ATMI begins strategic review but says bioreactors business is on track

By Gareth Macdonald

- Last updated on GMT

Related tags Biotechnology

ATMI starts strategic review
ATMI starts strategic review
ATMI has started exploring strategic alternatives but insists that its bioreactor business is positioned to benefit from increasing biopharma demand for single-use techs.

The US firm announced it had hired Barclays Capital as financial advisor for the review last Friday, just weeks after revealing that – for the third quarter – revenue fell 7% to $100m (€74m) and income declined 14% to $25.3m.

ATMI said the decline was due largely to falling demand for its semiconductors – which are used to produce computer chips. In contrast, the firm's life sciences business – which makes bioreactors for the biopharmaceutical industry​ - saw revenue increase.

Director of investor relations Troy Dewar confirmed this, telling that: “Our life sciences business is doing very well​” adding that the division is “positioned to benefit from the anticipate adoption of single-use technology​ by the biopharmaceutical industry​.”

He also reiterated the prediction that ATMI’s life sciences business – which also produces mixers, bioprocess vessels, packaging materials​, development services​ and vials​ for biopharmaceutical manufacturers – “is expected to grow 20-30% per year over the next several years” ​and achieve the break-even revenue mark of $15m by the fourth quarter.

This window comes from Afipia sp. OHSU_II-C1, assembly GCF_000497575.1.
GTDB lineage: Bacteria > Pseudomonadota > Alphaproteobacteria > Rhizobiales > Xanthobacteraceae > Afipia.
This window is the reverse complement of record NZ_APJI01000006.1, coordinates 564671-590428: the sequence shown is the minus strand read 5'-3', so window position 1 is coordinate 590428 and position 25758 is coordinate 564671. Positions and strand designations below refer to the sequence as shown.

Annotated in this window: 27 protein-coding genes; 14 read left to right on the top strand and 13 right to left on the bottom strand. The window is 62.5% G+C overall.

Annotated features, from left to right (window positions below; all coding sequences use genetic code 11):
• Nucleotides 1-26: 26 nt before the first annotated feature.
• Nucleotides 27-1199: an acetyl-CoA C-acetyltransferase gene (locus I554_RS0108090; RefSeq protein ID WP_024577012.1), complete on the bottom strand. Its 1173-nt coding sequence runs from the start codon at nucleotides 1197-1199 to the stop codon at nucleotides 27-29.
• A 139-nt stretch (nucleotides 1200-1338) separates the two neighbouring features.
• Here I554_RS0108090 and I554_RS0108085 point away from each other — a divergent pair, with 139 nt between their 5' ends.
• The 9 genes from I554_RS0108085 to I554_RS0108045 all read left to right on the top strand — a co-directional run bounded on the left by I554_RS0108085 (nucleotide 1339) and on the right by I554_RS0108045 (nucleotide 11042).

Dewar declined to provide more information about the strategic review or say whether a sale of the firm or divestiture of either the life sciences or semiconductors business was among the options being discussed.

Market response

News of strategic review was met with considerable speculation, and a 5.6% leap in ATMI’s share price, with some observers suggesting that if sold the Danbury, Connecticut-headquartered firm could fetch up to $1bn.

Most observers focused on ATMI’s semiconductors business – which generated $87m in the third quarter compared with the $12.3m brought in by the life sciences arm – with the consensus view being that the unit’s customer base is shrinking.

Patrick Ho, an analyst for Stifel Nicolaus & Co told Bloomberg that: “The further you go down the supply chain, the less leverage you have…It’s becoming a narrower base of who the big spenders are​.”

Related topics Upstream Processing Bioreactors

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